India to push for $7b Iran gas pipeline project
India is committed to a multibillion-dollar pipeline that will transport gas from energy-rich Iran through Pakistan despite reported objections from the United States, Oil Minister Murli Deora said Saturday.
"I don't see any problem (on the Iran-Pakistan-India pipeline)," Deora was quoted as saying by the Press Trust of India news agency.
"No country can debar India from this project. We are committed to this," Deora said during a visit to Mumbai.
His comments follow reports that U.S. Energy Secretary Samuel Bodman, during a visit here this week, had urged India to drop plans to construct the pipeline.
Deora did not give any timeframe for completion of the pipeline though last month he said an agreement on the pipeline could be signed by June.
"I can't give any timeframe. The advisors have been appointed and they are preparing the feasibility report. It is too early to say at this stage," Deora said.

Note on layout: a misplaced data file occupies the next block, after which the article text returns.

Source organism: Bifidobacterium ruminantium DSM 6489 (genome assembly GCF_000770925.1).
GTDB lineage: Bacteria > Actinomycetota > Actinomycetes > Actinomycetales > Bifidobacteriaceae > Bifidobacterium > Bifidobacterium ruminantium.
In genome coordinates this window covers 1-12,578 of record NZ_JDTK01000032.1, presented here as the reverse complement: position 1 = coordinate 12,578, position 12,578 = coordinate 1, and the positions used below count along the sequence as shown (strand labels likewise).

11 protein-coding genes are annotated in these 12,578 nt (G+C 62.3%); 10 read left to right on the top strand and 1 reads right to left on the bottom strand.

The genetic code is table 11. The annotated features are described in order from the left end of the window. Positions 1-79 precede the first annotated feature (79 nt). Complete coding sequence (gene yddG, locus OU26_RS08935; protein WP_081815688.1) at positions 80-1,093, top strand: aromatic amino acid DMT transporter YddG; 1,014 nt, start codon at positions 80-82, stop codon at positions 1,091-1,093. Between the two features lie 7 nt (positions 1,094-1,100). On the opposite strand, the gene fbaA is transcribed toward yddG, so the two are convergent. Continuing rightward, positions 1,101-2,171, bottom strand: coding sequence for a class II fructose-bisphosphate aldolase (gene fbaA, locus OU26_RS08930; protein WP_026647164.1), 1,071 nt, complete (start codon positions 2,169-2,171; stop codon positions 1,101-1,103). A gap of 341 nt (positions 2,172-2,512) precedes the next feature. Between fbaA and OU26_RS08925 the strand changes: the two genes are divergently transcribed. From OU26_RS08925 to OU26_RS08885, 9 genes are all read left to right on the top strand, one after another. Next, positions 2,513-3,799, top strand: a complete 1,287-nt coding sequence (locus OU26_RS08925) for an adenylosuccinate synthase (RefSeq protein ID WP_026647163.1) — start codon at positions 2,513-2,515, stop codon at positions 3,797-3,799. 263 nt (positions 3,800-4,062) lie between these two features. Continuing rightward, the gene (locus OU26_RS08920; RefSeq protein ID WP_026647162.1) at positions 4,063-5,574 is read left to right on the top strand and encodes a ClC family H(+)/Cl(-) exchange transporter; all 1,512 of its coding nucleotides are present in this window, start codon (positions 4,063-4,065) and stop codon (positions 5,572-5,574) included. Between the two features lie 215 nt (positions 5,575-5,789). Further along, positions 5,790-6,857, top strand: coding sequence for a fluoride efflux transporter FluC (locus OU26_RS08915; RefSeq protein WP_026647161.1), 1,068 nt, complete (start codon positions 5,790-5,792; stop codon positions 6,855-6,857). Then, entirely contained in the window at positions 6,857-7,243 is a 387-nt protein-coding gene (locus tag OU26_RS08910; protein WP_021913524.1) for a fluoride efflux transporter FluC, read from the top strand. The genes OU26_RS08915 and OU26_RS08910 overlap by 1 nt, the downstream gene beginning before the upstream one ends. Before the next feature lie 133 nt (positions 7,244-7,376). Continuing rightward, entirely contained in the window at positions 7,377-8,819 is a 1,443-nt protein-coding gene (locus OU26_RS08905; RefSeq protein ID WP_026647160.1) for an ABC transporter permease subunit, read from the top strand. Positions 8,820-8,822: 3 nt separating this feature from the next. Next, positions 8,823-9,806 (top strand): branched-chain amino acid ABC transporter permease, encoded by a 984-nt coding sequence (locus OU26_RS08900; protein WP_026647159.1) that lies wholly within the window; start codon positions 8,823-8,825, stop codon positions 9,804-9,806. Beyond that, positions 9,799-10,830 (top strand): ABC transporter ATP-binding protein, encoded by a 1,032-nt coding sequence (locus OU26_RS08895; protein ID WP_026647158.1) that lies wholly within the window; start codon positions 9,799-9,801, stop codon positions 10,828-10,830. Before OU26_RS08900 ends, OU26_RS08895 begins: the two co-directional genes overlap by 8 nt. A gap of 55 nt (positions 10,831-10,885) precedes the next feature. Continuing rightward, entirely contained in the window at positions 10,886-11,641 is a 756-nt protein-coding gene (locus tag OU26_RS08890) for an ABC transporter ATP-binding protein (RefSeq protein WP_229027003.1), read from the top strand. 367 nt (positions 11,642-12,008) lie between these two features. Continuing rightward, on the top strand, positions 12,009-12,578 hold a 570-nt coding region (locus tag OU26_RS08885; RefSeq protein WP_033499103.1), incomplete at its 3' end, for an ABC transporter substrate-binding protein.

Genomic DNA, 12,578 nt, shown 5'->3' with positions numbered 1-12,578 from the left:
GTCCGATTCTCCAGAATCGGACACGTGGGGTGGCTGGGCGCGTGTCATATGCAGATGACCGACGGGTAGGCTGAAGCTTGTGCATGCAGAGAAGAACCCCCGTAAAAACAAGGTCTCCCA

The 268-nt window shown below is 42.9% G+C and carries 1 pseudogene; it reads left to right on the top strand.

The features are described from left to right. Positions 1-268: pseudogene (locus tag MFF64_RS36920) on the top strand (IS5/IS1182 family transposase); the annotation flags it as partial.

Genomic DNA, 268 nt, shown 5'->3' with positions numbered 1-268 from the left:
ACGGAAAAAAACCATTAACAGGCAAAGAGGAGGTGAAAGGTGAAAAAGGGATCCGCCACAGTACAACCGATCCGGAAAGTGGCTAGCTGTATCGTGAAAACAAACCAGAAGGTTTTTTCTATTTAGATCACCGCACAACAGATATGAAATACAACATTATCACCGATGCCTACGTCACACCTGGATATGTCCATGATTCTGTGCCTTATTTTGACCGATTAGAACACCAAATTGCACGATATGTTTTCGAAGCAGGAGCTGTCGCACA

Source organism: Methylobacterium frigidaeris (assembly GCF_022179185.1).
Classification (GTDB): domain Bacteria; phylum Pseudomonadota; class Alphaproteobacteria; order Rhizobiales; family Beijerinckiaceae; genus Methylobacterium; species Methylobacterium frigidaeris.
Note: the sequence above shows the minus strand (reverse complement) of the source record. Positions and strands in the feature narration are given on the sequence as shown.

Talks on the proposed $7.4-billion project began in 1994, but stalled due to tensions between rivals Pakistan and India.
The discussions only gathered momentum after the launch of a peace process between the South Asian rivals in 2004.
Despite being U.S. allies in its global "war on terror," India and Pakistan have said they want to go ahead with the 2,600-kilometer (1,600-mile) Iranian pipeline project as they need energy to fuel economic growth.
Iran plans to lay a pipeline from the giant South Pars gas field to carry 90 million standard cubic meters per day of gas.
One-third will be used by Iran while Pakistan and India will get another third each.